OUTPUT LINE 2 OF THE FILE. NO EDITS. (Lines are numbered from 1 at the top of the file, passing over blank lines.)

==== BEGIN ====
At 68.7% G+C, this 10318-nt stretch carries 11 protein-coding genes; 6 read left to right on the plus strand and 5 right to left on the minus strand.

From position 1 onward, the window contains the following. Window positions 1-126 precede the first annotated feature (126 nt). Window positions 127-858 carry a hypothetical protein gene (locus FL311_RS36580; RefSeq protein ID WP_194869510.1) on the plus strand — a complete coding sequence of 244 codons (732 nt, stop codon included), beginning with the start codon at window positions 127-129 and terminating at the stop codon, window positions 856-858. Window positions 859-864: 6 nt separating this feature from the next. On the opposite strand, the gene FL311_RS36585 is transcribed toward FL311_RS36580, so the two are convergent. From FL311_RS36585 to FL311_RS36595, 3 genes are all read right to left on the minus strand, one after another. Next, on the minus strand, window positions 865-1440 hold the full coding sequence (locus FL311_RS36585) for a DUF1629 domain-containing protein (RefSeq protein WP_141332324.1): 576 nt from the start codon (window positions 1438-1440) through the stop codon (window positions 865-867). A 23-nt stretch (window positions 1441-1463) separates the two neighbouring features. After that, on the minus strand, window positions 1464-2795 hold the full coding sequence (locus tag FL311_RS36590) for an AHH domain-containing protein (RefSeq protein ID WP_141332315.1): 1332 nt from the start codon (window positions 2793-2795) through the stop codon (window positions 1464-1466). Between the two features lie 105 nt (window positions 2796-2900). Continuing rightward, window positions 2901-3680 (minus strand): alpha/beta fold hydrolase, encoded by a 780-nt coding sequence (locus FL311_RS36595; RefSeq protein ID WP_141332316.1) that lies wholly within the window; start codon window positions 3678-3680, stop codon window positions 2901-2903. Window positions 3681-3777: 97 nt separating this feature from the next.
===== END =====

From position 1 onward, the window contains the following. Window positions 1-126 precede the first annotated feature (126 nt). Window positions 127-858 carry a hypothetical protein gene (locus FL311_RS36580; RefSeq protein ID WP_194869510.1) on the plus strand — a complete coding sequence of 244 codons (732 nt, stop codon included), beginning with the start codon at window positions 127-129 and terminating at the stop codon, window positions 856-858. Window positions 859-864: 6 nt separating this feature from the next. On the opposite strand, the gene FL311_RS36585 is transcribed toward FL311_RS36580, so the two are convergent. From FL311_RS36585 to FL311_RS36595, 3 genes are all read right to left on the minus strand, one after another. Next, on the minus strand, window positions 865-1440 hold the full coding sequence (locus FL311_RS36585) for a DUF1629 domain-containing protein (RefSeq protein WP_141332324.1): 576 nt from the start codon (window positions 1438-1440) through the stop codon (window positions 865-867). A 23-nt stretch (window positions 1441-1463) separates the two neighbouring features. After that, on the minus strand, window positions 1464-2795 hold the full coding sequence (locus tag FL311_RS36590) for an AHH domain-containing protein (RefSeq protein ID WP_141332315.1): 1332 nt from the start codon (window positions 2793-2795) through the stop codon (window positions 1464-1466). Between the two features lie 105 nt (window positions 2796-2900). Continuing rightward, window positions 2901-3680 (minus strand): alpha/beta fold hydrolase, encoded by a 780-nt coding sequence (locus FL311_RS36595; RefSeq protein ID WP_141332316.1) that lies wholly within the window; start codon window positions 3678-3680, stop codon window positions 2901-2903. Window positions 3681-3777: 97 nt separating this feature from the next.